Okay, now onto something tangentially related that I saw on Twitter.
Now, I’m the last person who should be lecturing anyone. I’m very much a newb to the whole writing scene and I’m still trying to get my feet under me. That said, I did want to weigh in on something I saw online and see what other people thought. There was a hash tag trending on Twitter yesterday that read “Things Not To Say to a Writer” and, frankly, I found it more annoying that humorous. The first few tweets I read were amusing enough, but then the conversation spiraled into elitist attacks on people who like to read “Twilight”, or who ask writers where they get their ideas, or who ask writers how much money they make, or people who claim, “One day I’ll write a book…when I have the time.” Okay, some of these statements might be annoying to writers, but can’t we do better than passive-aggressively venting our frustration in Twitter?
I don’t write to show off my grammar skills. I don’t write to one-up Stephanie Meyers. And I certainly don’t write to put other people down, whether it’s other writers or readers. I write because I love doing it. The fact is that there are people in this world who love “Twilight”. So what? I don’t have to like those books, but it doesn’t mean I have anything against “Twi-hards”, even though they’re fun to joke about. Nothing annoys me more than a writer who derides fans of Meyers’ books and then goes home and watches crap like “Jersey Shore” or “Real Housewives” at night. Who are we to preach about taste?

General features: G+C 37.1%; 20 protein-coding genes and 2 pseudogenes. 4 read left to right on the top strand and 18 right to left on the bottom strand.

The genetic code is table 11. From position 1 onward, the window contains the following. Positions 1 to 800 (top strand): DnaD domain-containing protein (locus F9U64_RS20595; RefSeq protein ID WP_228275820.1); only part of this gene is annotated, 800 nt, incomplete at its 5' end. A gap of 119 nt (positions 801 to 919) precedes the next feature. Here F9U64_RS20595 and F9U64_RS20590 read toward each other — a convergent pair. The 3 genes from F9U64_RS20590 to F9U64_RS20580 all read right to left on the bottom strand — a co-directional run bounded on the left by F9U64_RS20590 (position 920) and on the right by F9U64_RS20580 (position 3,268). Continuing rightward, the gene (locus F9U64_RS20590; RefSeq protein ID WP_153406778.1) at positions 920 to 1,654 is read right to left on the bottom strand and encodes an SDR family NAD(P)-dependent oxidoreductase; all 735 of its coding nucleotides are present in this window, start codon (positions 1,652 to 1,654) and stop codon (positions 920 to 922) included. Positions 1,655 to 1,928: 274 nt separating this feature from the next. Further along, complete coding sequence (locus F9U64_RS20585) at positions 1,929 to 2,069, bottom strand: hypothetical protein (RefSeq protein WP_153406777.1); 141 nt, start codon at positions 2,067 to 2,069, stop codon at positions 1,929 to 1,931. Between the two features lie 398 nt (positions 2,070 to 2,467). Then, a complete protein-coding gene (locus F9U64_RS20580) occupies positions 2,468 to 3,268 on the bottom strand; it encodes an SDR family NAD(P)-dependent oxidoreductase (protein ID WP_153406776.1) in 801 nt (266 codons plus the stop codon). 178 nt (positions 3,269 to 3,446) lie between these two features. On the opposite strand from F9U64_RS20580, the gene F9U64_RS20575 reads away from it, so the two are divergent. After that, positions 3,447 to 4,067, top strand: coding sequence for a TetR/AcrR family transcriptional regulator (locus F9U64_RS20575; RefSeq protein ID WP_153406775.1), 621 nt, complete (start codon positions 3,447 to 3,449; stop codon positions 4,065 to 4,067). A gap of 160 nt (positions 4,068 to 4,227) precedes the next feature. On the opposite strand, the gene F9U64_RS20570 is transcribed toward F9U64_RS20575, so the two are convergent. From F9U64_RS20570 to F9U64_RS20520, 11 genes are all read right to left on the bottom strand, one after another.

We all have tastes and interests and morbid curiosities that we would just as soon keep to ourselves.
So if a person who is completely ignorant about the writing process and all the hours of sweat and toil that we writers put into our projects comes up to me and asks me a stupid question, I’m not going to post on Twitter about how stupid that person is. I’m pretty sure my mechanic doesn’t post on Twitter every time I bring my car in and say, “I think it might be the, uh…reverse discharge combustion mobility brake-line…” even though he’s quite sure that I’m just babbling random words like an idiot. Instead, he just says “(Sigh) I’ll have a look at it and get back to you as soon as I can, Sir.”
When all is said and done, would you rather that people just stopped asking us questions about our projects? Would you rather that someone didn’t want to know how many books we’ve sold or how we came up with an idea or how we developed a character? I go around every day hoping someone WILL take an interest in my book, but maybe I’m just naïve. I would imagine that fans can sometimes be obnoxious, invasive, and ignorant, but the task falls on authors to learn how to cleverly evade those situations or turn them into something positive. There’s an old saying in Kentucky—actually, no one in Kentucky has ever said this before but I’m saying it for the first time now, so remember it—an assh*** is an assh*** regardless of how many books he has published.
Does it ever get old having people constantly ask us questions about our books? Sure it does! But that’s our cross to bear. Condescension on Twitter is never the answer, folks.